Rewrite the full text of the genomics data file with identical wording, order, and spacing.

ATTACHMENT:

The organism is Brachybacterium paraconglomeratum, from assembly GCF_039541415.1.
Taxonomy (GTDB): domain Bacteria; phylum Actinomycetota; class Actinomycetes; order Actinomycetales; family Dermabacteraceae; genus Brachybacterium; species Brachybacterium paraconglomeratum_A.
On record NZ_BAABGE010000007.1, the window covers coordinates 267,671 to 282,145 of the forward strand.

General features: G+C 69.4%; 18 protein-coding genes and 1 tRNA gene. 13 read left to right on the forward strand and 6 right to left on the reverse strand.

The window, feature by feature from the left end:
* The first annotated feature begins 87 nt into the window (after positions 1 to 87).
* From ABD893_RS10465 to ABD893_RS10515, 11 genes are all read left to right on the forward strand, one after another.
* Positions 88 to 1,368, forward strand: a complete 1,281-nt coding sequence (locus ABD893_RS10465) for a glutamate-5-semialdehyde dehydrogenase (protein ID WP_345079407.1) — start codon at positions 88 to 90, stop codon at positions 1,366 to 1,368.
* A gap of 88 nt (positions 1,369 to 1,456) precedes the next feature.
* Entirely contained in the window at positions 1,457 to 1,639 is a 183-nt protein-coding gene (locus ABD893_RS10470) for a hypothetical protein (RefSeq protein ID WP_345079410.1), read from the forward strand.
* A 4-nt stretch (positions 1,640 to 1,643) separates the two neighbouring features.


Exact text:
The organism is Brachybacterium paraconglomeratum, from assembly GCF_039541415.1.
Taxonomy (GTDB): domain Bacteria; phylum Actinomycetota; class Actinomycetes; order Actinomycetales; family Dermabacteraceae; genus Brachybacterium; species Brachybacterium paraconglomeratum_A.
On record NZ_BAABGE010000007.1, the window covers coordinates 267,671 to 282,145 of the forward strand.

General features: G+C 69.4%; 18 protein-coding genes and 1 tRNA gene. 13 read left to right on the forward strand and 6 right to left on the reverse strand.

The window, feature by feature from the left end:
* The first annotated feature begins 87 nt into the window (after positions 1 to 87).
* From ABD893_RS10465 to ABD893_RS10515, 11 genes are all read left to right on the forward strand, one after another.
* Positions 88 to 1,368, forward strand: a complete 1,281-nt coding sequence (locus ABD893_RS10465) for a glutamate-5-semialdehyde dehydrogenase (protein ID WP_345079407.1) — start codon at positions 88 to 90, stop codon at positions 1,366 to 1,368.
* A gap of 88 nt (positions 1,369 to 1,456) precedes the next feature.
* Entirely contained in the window at positions 1,457 to 1,639 is a 183-nt protein-coding gene (locus ABD893_RS10470) for a hypothetical protein (RefSeq protein ID WP_345079410.1), read from the forward strand.
* A 4-nt stretch (positions 1,640 to 1,643) separates the two neighbouring features.